For the first two nights of the draft, Philadelphia provided the perfect location. By Saturday, the buzz had largely evaporated. Which means that, as the NFL tries to continue to increase the sizzle factor of the selection process, the draft should disappear from its initial location by Saturday, too.
With so many cities interested in hosting the draft, and with plenty of them unable to match the memorable scene in Philadelphia from Thursday and Friday, the league’s best move moving forward would be to take the proceedings to a new city for the final four rounds, with a new venue, a new sense of excitement, and no way for viewers to say, “Wow, it doesn’t feel nearly the same today.”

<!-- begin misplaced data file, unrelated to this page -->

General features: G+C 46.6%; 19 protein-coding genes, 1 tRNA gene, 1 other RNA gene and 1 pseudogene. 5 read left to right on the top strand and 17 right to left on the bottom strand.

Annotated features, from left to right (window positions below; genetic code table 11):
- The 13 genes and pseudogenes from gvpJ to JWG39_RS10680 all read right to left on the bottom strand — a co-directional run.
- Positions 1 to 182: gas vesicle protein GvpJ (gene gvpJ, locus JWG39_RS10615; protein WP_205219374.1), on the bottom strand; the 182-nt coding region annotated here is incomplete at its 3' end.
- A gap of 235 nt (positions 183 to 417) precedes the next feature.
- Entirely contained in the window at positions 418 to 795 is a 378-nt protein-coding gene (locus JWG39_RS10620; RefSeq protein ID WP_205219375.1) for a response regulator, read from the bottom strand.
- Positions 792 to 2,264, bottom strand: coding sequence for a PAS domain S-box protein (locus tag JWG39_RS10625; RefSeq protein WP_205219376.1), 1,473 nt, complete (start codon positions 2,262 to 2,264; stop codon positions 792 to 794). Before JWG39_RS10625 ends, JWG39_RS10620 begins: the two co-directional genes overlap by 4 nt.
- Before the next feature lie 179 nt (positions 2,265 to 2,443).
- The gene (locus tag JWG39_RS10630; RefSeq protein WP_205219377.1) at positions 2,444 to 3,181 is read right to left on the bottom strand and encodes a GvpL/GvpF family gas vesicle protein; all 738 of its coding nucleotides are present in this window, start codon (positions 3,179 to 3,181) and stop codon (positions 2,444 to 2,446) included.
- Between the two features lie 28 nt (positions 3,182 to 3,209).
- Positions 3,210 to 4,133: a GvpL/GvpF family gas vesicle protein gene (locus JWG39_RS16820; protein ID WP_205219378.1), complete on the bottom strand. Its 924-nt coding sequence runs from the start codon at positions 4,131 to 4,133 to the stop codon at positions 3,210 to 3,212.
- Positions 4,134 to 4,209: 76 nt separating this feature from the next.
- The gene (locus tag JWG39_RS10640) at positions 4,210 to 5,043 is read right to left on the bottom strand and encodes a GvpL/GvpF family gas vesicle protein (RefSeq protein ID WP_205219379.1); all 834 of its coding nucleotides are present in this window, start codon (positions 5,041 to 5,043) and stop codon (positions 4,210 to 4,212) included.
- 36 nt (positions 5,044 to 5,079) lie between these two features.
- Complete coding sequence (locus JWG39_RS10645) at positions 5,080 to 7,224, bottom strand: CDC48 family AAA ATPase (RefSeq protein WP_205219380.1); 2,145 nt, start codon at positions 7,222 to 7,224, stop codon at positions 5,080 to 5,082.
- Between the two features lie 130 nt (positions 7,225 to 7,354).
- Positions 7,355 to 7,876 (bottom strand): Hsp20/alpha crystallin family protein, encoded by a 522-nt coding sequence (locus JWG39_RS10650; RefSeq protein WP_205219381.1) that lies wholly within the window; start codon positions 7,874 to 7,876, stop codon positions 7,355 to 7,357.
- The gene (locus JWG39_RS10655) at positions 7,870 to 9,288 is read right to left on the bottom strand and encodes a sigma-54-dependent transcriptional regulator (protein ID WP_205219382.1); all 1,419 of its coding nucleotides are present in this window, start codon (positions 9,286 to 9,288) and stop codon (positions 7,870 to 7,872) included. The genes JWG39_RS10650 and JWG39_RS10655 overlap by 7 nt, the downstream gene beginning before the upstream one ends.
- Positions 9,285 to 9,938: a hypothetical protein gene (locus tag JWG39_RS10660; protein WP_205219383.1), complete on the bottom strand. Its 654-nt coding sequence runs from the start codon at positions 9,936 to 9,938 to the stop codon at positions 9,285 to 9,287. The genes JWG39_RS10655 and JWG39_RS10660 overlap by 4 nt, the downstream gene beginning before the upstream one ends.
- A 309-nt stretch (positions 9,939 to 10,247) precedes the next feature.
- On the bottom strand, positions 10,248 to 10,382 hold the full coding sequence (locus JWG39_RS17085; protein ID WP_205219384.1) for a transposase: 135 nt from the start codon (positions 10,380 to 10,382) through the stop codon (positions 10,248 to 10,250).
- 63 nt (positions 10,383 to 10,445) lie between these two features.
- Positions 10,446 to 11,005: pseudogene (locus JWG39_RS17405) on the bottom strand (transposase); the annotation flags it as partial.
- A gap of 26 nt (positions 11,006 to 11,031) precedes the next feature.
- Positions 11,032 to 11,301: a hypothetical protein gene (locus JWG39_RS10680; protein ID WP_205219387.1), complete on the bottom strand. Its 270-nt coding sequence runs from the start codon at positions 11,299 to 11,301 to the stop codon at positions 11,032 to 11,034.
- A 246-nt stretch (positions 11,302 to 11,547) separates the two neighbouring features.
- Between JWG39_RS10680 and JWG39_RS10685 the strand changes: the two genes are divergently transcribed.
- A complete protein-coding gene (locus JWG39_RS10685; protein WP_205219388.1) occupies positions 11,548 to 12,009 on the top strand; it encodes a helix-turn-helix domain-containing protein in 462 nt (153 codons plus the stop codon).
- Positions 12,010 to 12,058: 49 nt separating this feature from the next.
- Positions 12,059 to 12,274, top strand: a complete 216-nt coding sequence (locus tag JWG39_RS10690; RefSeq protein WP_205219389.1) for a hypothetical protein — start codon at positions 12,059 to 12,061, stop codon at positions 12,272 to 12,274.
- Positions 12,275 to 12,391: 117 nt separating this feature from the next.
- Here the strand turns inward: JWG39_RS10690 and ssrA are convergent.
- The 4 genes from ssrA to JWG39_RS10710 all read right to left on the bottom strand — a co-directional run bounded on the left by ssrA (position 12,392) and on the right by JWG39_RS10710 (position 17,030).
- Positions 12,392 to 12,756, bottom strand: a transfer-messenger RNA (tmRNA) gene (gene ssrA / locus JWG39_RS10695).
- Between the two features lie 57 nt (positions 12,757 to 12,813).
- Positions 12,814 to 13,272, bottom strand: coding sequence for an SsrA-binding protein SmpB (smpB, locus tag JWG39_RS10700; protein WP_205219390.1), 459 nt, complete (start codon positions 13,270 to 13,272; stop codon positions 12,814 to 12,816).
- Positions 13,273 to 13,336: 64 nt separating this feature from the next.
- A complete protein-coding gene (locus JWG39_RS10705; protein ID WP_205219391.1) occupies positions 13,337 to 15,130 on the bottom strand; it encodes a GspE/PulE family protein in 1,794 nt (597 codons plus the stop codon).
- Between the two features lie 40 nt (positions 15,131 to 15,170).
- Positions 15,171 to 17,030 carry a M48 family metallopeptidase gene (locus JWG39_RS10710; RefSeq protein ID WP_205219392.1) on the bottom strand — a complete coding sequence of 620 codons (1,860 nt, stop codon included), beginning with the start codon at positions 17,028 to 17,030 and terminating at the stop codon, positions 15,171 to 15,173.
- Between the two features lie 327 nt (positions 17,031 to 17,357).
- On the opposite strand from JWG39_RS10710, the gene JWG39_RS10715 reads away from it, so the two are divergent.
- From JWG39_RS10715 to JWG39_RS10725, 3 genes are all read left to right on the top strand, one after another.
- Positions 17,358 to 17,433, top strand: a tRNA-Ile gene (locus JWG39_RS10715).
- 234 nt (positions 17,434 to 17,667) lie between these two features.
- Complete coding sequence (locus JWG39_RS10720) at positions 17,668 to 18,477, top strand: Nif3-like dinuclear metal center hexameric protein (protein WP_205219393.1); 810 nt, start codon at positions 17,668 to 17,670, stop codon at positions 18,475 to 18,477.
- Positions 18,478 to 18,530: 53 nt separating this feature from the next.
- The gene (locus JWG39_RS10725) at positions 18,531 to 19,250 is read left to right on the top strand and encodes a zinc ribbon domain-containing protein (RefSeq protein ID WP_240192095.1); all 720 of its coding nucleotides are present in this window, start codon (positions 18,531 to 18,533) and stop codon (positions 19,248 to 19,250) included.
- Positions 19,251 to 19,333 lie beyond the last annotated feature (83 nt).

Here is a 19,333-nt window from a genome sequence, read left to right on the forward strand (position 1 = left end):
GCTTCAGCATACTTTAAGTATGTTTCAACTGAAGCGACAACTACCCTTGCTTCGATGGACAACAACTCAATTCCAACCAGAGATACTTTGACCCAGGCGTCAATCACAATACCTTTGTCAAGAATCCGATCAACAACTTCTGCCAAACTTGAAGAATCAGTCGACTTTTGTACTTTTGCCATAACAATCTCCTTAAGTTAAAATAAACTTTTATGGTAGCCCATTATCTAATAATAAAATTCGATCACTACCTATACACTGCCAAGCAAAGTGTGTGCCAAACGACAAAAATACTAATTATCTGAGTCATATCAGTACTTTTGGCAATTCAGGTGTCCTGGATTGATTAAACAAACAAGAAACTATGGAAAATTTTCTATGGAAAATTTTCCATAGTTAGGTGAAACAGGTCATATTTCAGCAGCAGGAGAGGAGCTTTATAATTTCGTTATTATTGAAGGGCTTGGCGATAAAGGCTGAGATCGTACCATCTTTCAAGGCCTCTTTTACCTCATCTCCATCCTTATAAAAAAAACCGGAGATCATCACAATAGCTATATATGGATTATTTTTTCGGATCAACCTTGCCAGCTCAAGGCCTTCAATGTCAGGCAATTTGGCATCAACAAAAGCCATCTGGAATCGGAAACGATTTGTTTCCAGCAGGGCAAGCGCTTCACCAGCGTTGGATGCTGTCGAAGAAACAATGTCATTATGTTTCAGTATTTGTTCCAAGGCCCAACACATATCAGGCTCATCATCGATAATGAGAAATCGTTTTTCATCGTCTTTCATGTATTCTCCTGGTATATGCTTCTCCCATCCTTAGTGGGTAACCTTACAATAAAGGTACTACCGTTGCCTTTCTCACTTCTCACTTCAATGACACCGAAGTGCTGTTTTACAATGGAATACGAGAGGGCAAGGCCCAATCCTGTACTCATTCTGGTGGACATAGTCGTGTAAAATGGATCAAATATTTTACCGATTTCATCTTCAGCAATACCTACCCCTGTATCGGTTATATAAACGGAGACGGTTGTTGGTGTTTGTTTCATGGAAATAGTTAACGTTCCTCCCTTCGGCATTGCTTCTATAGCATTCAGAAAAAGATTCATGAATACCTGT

Whether a city qualifies for the first two nights or the third day of the draft depends in large part on whether it can replicate the initial rounds, where thousands showed up in Philadelphia and made an event that doesn’t really need a stage and a crowd feel like a huge deal. Saturday can feel like a huge deal, too, if the league can find a spot where the fans will be excited to have a piece of the pie — and where the pie will more than fill up a plate deliberately engineered to be smaller than the one that holds the first two nights of the process.
The league has the option to return to Philadelphia in 2018, and if the league chooses to stay there it could make sense to test out the dual-city approach if the league chooses to keep the draft there for Thursday and Friday. A new city for Saturday would allow the league to compare and contrast the images with those from the third day in Philly, which didn’t carry the same kind of energy that emanated from the screen in rounds one, two, and three.